health

Call for action on TB as deaths rise for first time in decade


A group of tuberculosis survivors are calling for more funding and action to find new vaccines, after the numbers dying of the infection rose for the first time in 10 years.

In 2020, 1.5 million were killed by TB and 10 million infected, according to the World Health Organization. Campaigners want world leaders to invest $1bn (£730m) every year into vaccine research, spurred on by the momentum from the Covid jab development.

The TB Vaccine Advocacy Roadmap group, a new coalition of organisations, said G20 finance leaders meeting at the end of October need to increase funding almost tenfold, as it has never exceeded more than $120m (£87m) in a year.

In an open letter, TB survivors from all the G20 countries said it was time to reverse decades of underinvestment in the “disease of injustice”.

“We are losing people at every step of care. TB diagnostics and therapeutics fall far short of what people with TB need. This is only worsened by the Covid-19 pandemic. With only a handful of new TB drugs developed in the past 50 years, treatment still takes months or years, with many debilitating and deadly side-effects,” the letter states.

It said there are six promising candidates for TB vaccines, but they required more funding to prevent further delay.

Uvistra Naidoo, a South African TB survivor and signatory of the letter, said: “We all know that vaccines are needed to eliminate a global epidemic, and TB is no exception. We also know it is possible – the lightning-quick development of Covid-19 vaccines shows that if there is political will, there are resources to make it happen.”.

Mike Frick, co-director of the TB project at Treatment Action Group, said: “Governments cumulatively spent $104bn on research and development of Covid-19 vaccine and therapeutics in the first 11 months of the pandemic. That is 75 times more than the money governments and other funders spent on TB vaccine research over the 11 years from 2005 to 2019.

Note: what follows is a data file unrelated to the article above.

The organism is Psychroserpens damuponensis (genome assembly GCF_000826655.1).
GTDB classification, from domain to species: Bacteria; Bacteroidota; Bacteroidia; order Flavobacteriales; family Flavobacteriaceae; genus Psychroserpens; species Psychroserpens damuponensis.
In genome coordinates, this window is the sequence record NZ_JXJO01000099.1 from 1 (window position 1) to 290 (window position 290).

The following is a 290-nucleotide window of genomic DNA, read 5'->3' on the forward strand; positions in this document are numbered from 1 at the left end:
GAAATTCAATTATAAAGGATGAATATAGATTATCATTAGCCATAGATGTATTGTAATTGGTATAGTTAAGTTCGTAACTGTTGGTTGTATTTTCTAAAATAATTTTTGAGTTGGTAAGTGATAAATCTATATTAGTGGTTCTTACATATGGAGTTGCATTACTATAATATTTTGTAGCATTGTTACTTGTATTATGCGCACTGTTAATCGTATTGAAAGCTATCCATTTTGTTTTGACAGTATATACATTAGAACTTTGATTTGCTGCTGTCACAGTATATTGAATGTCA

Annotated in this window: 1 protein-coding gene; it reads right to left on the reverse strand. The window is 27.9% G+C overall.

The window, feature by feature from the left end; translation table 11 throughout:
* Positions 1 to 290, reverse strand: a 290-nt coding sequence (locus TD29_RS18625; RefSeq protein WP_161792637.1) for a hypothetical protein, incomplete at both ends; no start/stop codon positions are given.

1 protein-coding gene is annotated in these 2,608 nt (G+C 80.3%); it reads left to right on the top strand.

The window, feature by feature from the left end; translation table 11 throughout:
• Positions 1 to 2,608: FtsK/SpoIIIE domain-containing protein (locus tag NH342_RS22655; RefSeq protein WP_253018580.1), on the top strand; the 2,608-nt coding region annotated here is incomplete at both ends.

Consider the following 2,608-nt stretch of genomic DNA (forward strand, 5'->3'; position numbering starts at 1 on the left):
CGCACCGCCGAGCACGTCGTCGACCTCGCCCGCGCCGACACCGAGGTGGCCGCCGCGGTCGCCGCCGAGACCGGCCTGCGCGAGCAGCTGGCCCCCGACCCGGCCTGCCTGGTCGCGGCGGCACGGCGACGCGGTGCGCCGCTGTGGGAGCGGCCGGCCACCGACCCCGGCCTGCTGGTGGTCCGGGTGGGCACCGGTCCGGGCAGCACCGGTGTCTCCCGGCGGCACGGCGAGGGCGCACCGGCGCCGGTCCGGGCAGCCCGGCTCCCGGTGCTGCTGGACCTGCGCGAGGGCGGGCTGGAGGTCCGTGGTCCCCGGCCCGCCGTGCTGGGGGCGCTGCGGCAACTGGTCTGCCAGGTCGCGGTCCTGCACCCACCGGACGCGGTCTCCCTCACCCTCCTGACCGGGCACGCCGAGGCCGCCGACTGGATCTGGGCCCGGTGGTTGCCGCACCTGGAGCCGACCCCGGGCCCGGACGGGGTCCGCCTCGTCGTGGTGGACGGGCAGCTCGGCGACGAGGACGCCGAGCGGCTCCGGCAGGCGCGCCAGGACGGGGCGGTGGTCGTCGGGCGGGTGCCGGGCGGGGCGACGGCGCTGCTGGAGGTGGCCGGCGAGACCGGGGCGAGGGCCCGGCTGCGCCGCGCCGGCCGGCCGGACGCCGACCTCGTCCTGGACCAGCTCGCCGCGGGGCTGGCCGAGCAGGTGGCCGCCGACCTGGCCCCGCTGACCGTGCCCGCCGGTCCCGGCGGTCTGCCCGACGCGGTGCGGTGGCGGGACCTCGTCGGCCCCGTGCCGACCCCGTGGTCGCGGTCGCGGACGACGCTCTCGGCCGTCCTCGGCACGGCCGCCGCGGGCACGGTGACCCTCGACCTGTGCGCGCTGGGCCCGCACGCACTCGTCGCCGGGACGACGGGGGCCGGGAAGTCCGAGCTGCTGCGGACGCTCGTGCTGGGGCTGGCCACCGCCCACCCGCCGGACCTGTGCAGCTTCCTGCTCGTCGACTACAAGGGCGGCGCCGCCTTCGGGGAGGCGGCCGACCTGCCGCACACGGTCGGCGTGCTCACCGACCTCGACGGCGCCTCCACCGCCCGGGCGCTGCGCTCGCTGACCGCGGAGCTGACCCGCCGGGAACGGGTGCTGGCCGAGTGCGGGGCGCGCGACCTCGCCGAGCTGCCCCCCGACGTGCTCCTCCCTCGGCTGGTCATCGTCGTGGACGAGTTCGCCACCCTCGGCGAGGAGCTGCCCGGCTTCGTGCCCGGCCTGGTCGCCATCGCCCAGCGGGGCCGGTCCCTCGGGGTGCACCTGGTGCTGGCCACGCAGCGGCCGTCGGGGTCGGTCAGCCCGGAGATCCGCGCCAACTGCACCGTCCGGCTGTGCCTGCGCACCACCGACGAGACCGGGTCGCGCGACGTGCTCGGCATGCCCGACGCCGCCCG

“This disparity signals a clear abdication of responsibility on the part of governments to protect the human rights of people with TB to health and scientific progress. It is past time that we as a TB community start expecting – and demanding – more.”

Earlier this month, the WHO warned that the pandemic had reversed progress against TB and fewer people were being diagnosed and treated as resources went to tackling Covid-19. Global funding for TB fell by £500m from 2019 to 2020.

Around the world, fewer infections were diagnosed and reported; a drop from 7.1m in 2019 to 5.8m in 2020. India made up 40% of this global drop in notifications, while numbers were down 14% in Indonesia and 12% in the Philippines. The number of people given preventive treatment fell by a fifth.

WHO said it believes 4.1 million people newly infected with TB in 2020 have not been diagnosed, compared with 2.9 million the year before.

Early diagnosis of TB is crucial because undetected cases increase the risk of the disease spreading. A person can be infected by inhaling a small number of bacteria that can take years to become active. The WHO estimates that around a quarter of the world’s population has latent TB.

Despite the high mortality rates, the only existing vaccine is the 100-year-old BCG (Bacillus Calmette-Guérin) vaccine, which is less effective for adults and older teenagers.

Kundai Chinyenze, executive medical director at the International Aids Vaccine Initiative, said: “We have promising vaccine candidates and we know how to move them forward. Late-stage vaccine research is expensive, but in fact, it is only a tiny fraction of the tremendous human and economic cost of the TB epidemic. After Covid, everybody understands better than ever that investing in vaccines is not just the right thing to do, it is the smart thing to do.”



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